After entering Baró, an establishment tucked away on the Brickwalk Promenade, a colorful streetscape mural welcomes hungry eaters. It pays homage to the melting of Latin, Spanish, and Caribbean cultures evident in the food that is served at the nearly 3-month-old restaurant. The Saturday crowd appears plentiful but not overwhelming during lunch hour.
An eight-person communal table is ensconced behind a large gray-brown wooden wall. Dangling from the ceiling are lamps contained in cork glass bottles. The walls and floors are painted forest chic – earth colors like brown, faded yellow and muddled white, enough to comfort guests as they chat about mundane details of their lives.
The restaurant separates itself into three sections. The right side features smaller tables for more intimate gatherings. This also includes seats near the kitchen, with a window allowing customers to see the inner workings of Baró’s kitchen, enjoying the business that is usually behind doors and separated from the dining crowd. Baró then offers two tables for larger crowds. In Latin American cultures, any mealtime equates many smaller dishes for many people. The remaining portion of Baró can easily transform into a gathering place for lovers of wine and cocktails. During lunch hour, the sun’s rays bounce off multicolored bottles of alcohol. Such drinks offered include Flower of Nicaragua, a concoction of Flor de Caña silver rum, sage, yellow chartreuse, soda and more, and soothsayer, bourbon, honey ginger syrup, pomegranate and lemon. This side also boasts long gray tables and stools fit for gatherings of smaller groups.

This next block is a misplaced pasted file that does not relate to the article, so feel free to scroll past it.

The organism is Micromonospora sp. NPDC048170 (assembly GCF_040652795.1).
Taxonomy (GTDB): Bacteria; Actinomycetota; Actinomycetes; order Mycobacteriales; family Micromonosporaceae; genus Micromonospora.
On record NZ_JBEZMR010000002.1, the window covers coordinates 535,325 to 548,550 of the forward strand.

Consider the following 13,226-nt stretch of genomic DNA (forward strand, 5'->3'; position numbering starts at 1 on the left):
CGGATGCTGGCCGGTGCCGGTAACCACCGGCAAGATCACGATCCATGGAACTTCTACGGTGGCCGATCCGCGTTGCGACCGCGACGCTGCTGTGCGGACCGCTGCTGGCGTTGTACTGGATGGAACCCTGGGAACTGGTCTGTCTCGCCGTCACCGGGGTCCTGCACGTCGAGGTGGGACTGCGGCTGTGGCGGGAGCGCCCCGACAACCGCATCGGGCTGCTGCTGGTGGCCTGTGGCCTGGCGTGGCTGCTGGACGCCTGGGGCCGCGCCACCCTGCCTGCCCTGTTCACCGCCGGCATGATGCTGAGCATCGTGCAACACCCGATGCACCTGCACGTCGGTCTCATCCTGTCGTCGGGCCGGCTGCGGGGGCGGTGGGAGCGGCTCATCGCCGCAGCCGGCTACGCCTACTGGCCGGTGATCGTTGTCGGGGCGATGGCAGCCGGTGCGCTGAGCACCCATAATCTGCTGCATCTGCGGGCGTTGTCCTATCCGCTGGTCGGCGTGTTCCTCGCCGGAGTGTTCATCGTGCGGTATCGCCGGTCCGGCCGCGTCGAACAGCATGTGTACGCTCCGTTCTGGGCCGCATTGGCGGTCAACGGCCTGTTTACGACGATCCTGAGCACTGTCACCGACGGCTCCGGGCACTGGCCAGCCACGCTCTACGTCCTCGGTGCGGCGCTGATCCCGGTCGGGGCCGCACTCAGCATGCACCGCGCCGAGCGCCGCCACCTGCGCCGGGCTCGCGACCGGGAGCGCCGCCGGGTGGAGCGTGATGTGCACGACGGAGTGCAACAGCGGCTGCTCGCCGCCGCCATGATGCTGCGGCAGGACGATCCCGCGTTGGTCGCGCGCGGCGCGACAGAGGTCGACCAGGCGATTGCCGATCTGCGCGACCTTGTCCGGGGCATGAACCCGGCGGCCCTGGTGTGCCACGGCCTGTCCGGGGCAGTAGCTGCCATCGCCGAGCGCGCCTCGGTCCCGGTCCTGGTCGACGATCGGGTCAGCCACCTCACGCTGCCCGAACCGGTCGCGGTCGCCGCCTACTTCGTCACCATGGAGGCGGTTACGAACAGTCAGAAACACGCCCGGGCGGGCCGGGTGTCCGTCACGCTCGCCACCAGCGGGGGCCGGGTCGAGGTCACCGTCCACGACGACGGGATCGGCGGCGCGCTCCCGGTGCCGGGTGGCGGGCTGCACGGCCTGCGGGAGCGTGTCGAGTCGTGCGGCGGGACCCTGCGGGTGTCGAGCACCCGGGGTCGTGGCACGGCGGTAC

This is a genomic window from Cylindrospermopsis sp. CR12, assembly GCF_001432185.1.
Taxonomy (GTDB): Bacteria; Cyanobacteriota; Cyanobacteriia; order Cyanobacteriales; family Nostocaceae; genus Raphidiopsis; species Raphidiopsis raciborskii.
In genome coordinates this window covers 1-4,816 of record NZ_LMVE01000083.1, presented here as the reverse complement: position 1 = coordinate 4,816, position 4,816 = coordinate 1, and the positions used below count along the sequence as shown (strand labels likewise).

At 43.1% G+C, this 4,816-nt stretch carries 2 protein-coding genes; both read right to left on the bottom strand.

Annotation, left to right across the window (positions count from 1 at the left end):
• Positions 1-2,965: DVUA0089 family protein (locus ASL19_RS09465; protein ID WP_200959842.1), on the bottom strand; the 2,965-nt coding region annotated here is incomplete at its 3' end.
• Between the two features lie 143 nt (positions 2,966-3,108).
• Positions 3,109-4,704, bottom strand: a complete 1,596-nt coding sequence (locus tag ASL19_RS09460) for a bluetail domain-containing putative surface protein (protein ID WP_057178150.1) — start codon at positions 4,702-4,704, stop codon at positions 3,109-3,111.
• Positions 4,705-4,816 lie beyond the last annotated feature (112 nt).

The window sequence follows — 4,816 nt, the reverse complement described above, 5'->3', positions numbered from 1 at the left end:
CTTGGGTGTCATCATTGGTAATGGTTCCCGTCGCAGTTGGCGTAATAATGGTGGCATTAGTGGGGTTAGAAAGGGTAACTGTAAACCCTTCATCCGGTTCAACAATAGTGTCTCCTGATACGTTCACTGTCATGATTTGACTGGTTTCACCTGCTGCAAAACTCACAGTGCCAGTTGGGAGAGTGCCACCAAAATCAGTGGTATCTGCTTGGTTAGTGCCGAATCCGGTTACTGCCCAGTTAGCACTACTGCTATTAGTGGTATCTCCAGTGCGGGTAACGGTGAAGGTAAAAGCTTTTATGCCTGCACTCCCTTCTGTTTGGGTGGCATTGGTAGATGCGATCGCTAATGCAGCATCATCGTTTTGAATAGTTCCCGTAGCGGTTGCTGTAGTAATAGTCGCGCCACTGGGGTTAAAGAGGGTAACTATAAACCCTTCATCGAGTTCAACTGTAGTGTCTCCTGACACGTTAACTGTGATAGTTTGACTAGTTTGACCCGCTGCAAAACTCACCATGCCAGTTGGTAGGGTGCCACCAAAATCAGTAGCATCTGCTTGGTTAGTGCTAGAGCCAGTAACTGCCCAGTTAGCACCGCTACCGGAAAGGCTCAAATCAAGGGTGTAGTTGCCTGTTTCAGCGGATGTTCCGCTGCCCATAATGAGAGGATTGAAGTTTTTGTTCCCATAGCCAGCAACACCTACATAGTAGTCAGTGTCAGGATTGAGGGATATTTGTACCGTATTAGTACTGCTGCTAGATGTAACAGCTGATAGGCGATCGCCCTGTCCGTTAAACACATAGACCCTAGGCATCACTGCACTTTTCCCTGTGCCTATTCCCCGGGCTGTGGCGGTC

As mentioned before, the menu mostly focuses on smaller dishes, so that guests can order many to share.
The tartare is either raw meat or tuna that is finely chopped, tossed with a bit of lime and various vegetables. Baró’s tartare, or tartar, has grass-fed beef – which is usually lower in calories and has healthier fats than grain-fed beef – mixed with chili pepper flakes, served on top of gem lettuce, and tostada. The presentation appears simple and minimalistic, nothing artificial, with natural colors standing out by themselves. The dish has nothing visually wrong with it, though the same cannot be said for its conceptualization. Tostada typically refers to a deep-fried item, usually an element with crunch, but having the other components on top caused it to become soggy.
Pato borracho, from the taco section, the restaurant’s rising star, consists of duck confit – typically made from the duck’s leg – caramelized onions, saffron aioli and yuca. The aforementioned items sit atop one house-made tortilla, made from corn masa. Masa is used to also make arepas and tamales. Though a flavorful mix sure to delight the palate, the dish lacks more textures.
Baró also offers cubanitos, one of many picaderas, or appetizers, on menu. It is a smaller version of a sandwich dish on the menu. Layered between crunchy, in-house pressed bread are thin slices of roasted pork, ham, melted swiss, pickle and mustard, which tasted more like a spiced mayonnaise. Instead of regular pickles, Baró utilizes what seems to be the pickle’s skin. Without the mustard, this sandwich would be considerably dry.
This Latin-American style cantina elevates the palate but remains down-to-earth with its décor.
Hours: Monday through Thursday, 11:30 a.m. to 10 p.m.; Friday to Saturday, 11:30 a.m. to 11 p.m.; Sunday, 5 to 9 p.m.